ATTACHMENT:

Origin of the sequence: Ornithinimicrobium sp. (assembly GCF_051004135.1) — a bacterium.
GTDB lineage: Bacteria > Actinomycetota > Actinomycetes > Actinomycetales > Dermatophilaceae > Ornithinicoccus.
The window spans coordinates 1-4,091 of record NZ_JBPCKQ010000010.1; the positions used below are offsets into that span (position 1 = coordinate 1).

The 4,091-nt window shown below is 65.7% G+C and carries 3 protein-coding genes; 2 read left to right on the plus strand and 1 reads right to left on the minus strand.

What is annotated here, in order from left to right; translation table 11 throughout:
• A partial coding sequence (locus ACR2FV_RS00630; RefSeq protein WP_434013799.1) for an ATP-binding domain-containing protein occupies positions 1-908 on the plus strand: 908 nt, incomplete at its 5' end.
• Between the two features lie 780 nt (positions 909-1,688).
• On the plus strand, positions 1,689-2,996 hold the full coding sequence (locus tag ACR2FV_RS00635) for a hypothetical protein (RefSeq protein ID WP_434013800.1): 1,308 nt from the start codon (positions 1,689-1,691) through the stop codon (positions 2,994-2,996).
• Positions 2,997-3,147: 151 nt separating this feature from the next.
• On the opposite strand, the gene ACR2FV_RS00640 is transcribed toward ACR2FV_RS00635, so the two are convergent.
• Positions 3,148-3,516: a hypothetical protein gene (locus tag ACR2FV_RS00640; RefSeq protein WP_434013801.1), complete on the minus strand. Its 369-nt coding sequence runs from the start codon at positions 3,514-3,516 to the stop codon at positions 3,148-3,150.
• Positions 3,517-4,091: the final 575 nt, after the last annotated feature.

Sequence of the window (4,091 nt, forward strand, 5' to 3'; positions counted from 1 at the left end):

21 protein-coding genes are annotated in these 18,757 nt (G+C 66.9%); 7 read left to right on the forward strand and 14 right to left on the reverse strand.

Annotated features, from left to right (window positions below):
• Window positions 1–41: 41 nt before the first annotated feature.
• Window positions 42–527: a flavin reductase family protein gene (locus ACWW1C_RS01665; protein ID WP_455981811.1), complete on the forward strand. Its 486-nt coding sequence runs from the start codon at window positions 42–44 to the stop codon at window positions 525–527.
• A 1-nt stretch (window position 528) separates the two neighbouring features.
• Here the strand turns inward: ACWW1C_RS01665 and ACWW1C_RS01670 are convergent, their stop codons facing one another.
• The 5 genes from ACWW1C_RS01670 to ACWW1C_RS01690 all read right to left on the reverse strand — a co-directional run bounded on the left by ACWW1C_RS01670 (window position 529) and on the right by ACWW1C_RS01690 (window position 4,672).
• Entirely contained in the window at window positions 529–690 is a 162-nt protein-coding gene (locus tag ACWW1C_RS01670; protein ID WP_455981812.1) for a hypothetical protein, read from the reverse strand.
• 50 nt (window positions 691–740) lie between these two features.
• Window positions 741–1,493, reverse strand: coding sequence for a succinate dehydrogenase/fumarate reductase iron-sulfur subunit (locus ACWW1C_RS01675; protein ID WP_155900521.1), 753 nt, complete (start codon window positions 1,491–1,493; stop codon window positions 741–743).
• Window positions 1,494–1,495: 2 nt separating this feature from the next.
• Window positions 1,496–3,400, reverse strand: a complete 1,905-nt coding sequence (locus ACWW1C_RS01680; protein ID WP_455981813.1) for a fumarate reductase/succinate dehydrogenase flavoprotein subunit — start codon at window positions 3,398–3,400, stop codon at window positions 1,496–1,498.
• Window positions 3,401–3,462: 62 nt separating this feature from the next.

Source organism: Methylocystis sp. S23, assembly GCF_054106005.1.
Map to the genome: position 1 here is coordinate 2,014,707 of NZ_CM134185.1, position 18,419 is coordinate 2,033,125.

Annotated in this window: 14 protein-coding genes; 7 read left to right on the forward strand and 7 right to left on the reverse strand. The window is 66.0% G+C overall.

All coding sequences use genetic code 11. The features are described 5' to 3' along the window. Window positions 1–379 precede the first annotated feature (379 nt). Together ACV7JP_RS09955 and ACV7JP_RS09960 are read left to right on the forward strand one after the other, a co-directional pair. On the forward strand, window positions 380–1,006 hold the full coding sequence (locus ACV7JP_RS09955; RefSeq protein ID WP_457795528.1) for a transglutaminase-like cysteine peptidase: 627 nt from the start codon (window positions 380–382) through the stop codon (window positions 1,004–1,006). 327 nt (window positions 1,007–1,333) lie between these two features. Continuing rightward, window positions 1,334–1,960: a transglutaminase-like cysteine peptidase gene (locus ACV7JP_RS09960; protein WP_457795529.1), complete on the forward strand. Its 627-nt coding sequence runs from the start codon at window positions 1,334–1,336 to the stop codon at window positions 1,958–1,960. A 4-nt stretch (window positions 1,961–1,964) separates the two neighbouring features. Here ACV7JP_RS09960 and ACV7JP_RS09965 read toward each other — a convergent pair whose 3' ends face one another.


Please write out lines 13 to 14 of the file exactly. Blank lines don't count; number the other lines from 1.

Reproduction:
Sequence of the window (4,091 nt, forward strand, 5' to 3'; positions counted from 1 at the left end):

21 protein-coding genes are annotated in these 18,757 nt (G+C 66.9%); 7 read left to right on the forward strand and 14 right to left on the reverse strand.